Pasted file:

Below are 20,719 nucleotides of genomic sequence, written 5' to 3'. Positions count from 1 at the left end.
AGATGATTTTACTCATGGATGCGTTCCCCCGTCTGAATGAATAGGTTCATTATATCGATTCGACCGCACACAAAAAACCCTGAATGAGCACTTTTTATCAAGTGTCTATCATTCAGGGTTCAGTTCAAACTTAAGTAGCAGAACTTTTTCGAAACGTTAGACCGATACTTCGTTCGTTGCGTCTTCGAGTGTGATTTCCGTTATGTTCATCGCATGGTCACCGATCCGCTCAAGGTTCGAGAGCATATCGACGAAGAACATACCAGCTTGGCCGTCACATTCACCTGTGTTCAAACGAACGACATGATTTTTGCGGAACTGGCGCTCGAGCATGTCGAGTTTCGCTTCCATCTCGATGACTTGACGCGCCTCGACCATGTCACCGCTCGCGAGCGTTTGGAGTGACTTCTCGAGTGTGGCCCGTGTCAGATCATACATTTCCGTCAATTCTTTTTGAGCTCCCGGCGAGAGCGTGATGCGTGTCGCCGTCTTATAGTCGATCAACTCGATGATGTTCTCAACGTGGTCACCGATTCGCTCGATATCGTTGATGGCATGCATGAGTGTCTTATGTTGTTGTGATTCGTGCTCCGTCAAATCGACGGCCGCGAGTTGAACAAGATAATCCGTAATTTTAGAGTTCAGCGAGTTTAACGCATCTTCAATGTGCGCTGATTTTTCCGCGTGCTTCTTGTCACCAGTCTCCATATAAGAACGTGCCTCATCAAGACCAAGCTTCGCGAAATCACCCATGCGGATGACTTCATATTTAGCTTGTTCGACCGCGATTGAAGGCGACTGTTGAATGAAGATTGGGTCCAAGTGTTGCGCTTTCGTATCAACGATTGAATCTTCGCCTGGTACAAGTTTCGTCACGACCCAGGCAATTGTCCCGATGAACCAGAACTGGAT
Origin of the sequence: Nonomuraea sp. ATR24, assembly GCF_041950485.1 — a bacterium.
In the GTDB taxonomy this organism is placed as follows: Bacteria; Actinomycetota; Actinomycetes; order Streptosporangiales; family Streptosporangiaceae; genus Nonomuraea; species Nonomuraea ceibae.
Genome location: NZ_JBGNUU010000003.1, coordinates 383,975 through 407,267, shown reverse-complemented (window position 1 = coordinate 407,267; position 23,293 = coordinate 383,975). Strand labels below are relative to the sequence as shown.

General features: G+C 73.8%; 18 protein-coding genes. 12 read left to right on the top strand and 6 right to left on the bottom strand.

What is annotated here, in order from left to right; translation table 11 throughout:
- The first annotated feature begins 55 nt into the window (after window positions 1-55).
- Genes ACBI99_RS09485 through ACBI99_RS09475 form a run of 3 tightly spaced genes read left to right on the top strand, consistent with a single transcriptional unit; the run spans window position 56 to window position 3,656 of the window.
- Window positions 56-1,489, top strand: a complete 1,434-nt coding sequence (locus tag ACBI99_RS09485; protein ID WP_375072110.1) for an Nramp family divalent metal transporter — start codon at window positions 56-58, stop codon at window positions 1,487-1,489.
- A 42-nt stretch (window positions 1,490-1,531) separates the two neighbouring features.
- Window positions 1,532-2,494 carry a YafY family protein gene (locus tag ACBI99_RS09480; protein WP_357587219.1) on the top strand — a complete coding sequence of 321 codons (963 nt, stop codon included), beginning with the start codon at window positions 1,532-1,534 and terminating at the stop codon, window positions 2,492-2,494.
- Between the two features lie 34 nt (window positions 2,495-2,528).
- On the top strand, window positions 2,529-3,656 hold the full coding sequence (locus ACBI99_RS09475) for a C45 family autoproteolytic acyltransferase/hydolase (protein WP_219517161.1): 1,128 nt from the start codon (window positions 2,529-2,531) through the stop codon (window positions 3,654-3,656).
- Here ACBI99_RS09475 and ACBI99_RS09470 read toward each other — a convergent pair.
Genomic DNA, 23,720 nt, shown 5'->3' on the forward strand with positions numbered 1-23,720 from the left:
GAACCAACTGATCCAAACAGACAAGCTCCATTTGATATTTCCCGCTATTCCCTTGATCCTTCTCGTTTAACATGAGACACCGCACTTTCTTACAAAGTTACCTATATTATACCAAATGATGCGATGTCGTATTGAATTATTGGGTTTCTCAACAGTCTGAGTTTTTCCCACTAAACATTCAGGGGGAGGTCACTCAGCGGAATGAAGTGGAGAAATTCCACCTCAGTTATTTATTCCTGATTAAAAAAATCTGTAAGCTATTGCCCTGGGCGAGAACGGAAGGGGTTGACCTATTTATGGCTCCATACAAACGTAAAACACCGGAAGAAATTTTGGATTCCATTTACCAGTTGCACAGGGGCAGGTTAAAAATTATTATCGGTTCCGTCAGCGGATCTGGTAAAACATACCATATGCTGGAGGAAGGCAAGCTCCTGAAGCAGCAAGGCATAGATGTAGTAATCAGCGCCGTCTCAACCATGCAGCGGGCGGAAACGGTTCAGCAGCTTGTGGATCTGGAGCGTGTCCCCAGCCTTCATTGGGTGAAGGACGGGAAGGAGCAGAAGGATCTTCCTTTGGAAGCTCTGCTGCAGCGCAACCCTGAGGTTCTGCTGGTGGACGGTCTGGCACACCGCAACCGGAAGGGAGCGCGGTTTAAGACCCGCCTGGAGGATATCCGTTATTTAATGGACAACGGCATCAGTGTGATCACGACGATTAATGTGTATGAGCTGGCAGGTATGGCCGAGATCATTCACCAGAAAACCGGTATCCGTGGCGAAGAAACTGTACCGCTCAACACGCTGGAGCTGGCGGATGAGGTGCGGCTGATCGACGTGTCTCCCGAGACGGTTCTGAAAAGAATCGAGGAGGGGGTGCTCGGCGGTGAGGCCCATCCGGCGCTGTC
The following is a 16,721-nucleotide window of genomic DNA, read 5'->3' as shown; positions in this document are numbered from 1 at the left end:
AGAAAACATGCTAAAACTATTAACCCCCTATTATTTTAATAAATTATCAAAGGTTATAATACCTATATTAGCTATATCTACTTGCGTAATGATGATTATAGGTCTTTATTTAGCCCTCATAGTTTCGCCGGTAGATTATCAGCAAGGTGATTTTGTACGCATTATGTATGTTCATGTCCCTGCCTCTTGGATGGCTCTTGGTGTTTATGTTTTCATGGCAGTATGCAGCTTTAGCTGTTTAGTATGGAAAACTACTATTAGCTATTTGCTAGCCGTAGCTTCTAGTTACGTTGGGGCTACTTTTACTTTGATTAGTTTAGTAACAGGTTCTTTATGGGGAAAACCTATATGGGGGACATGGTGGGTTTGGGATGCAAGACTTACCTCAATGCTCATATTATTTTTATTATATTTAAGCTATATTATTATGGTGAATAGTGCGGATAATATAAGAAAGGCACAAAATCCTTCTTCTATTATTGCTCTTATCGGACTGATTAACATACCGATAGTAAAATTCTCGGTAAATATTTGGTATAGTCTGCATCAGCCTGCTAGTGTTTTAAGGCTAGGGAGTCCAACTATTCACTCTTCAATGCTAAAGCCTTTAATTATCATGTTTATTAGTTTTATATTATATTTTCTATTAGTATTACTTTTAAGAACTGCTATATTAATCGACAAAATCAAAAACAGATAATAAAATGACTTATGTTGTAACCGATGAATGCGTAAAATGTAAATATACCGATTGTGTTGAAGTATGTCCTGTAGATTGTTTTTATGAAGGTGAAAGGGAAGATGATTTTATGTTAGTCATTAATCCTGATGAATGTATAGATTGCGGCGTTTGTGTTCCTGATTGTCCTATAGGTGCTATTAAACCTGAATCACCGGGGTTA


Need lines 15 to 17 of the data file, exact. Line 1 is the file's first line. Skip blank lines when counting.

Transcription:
- Here ACBI99_RS09475 and ACBI99_RS09470 read toward each other — a convergent pair.
Genomic DNA, 23,720 nt, shown 5'->3' on the forward strand with positions numbered 1-23,720 from the left:
GAACCAACTGATCCAAACAGACAAGCTCCATTTGATATTTCCCGCTATTCCCTTGATCCTTCTCGTTTAACATGAGACACCGCACTTTCTTACAAAGTTACCTATATTATACCAAATGATGCGATGTCGTATTGAATTATTGGGTTTCTCAACAGTCTGAGTTTTTCCCACTAAACATTCAGGGGGAGGTCACTCAGCGGAATGAAGTGGAGAAATTCCACCTCAGTTATTTATTCCTGATTAAAAAAATCTGTAAGCTATTGCCCTGGGCGAGAACGGAAGGGGTTGACCTATTTATGGCTCCATACAAACGTAAAACACCGGAAGAAATTTTGGATTCCATTTACCAGTTGCACAGGGGCAGGTTAAAAATTATTATCGGTTCCGTCAGCGGATCTGGTAAAACATACCATATGCTGGAGGAAGGCAAGCTCCTGAAGCAGCAAGGCATAGATGTAGTAATCAGCGCCGTCTCAACCATGCAGCGGGCGGAAACGGTTCAGCAGCTTGTGGATCTGGAGCGTGTCCCCAGCCTTCATTGGGTGAAGGACGGGAAGGAGCAGAAGGATCTTCCTTTGGAAGCTCTGCTGCAGCGCAACCCTGAGGTTCTGCTGGTGGACGGTCTGGCACACCGCAACCGGAAGGGAGCGCGGTTTAAGACCCGCCTGGAGGATATCCGTTATTTAATGGACAACGGCATCAGTGTGATCACGACGATTAATGTGTATGAGCTGGCAGGTATGGCCGAGATCATTCACCAGAAAACCGGTATCCGTGGCGAAGAAACTGTACCGCTCAACACGCTGGAGCTGGCGGATGAGGTGCGGCTGATCGACGTGTCTCCCGAGACGGTTCTGAAAAGAATCGAGGAGGGGGTGCTCGGCGGTGAGGCCCATCCGGCGCTGTC